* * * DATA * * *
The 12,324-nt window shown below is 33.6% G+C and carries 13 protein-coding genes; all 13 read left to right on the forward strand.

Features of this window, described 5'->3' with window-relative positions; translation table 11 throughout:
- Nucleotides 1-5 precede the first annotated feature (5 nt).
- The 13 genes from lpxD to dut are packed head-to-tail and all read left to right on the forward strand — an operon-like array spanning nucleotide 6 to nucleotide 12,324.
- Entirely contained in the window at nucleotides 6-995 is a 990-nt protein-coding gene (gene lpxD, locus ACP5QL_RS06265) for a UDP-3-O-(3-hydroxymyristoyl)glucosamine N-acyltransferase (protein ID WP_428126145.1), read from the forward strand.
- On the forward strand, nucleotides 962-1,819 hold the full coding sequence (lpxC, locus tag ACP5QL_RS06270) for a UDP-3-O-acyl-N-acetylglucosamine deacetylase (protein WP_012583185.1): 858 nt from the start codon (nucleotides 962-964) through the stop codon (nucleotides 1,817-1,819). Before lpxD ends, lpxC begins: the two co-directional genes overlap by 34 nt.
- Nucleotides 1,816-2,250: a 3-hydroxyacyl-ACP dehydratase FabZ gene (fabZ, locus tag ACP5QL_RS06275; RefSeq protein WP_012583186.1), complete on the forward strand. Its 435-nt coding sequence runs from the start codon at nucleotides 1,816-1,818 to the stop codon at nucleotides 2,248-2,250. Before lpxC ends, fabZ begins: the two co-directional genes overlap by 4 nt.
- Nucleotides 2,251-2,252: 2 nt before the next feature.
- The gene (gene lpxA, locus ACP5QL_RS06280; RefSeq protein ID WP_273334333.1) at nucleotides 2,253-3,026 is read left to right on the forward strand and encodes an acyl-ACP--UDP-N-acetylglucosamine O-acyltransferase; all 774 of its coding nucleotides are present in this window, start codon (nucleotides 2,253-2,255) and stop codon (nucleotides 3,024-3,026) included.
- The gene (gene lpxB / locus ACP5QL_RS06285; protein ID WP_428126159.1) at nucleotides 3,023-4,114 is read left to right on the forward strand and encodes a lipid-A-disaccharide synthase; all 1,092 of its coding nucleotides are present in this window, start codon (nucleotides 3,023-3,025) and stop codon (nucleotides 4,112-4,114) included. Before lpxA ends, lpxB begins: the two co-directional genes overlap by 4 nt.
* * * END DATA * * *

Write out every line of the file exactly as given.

The 12,324-nt window shown below is 33.6% G+C and carries 13 protein-coding genes; all 13 read left to right on the forward strand.

Features of this window, described 5'->3' with window-relative positions; translation table 11 throughout:
- Nucleotides 1-5 precede the first annotated feature (5 nt).
- The 13 genes from lpxD to dut are packed head-to-tail and all read left to right on the forward strand — an operon-like array spanning nucleotide 6 to nucleotide 12,324.
- Entirely contained in the window at nucleotides 6-995 is a 990-nt protein-coding gene (gene lpxD, locus ACP5QL_RS06265) for a UDP-3-O-(3-hydroxymyristoyl)glucosamine N-acyltransferase (protein ID WP_428126145.1), read from the forward strand.
- On the forward strand, nucleotides 962-1,819 hold the full coding sequence (lpxC, locus tag ACP5QL_RS06270) for a UDP-3-O-acyl-N-acetylglucosamine deacetylase (protein WP_012583185.1): 858 nt from the start codon (nucleotides 962-964) through the stop codon (nucleotides 1,817-1,819). Before lpxD ends, lpxC begins: the two co-directional genes overlap by 34 nt.
- Nucleotides 1,816-2,250: a 3-hydroxyacyl-ACP dehydratase FabZ gene (fabZ, locus tag ACP5QL_RS06275; RefSeq protein WP_012583186.1), complete on the forward strand. Its 435-nt coding sequence runs from the start codon at nucleotides 1,816-1,818 to the stop codon at nucleotides 2,248-2,250. Before lpxC ends, fabZ begins: the two co-directional genes overlap by 4 nt.
- Nucleotides 2,251-2,252: 2 nt before the next feature.
- The gene (gene lpxA, locus ACP5QL_RS06280; RefSeq protein ID WP_273334333.1) at nucleotides 2,253-3,026 is read left to right on the forward strand and encodes an acyl-ACP--UDP-N-acetylglucosamine O-acyltransferase; all 774 of its coding nucleotides are present in this window, start codon (nucleotides 2,253-2,255) and stop codon (nucleotides 3,024-3,026) included.
- The gene (gene lpxB / locus ACP5QL_RS06285; protein ID WP_428126159.1) at nucleotides 3,023-4,114 is read left to right on the forward strand and encodes a lipid-A-disaccharide synthase; all 1,092 of its coding nucleotides are present in this window, start codon (nucleotides 3,023-3,025) and stop codon (nucleotides 4,112-4,114) included. Before lpxA ends, lpxB begins: the two co-directional genes overlap by 4 nt.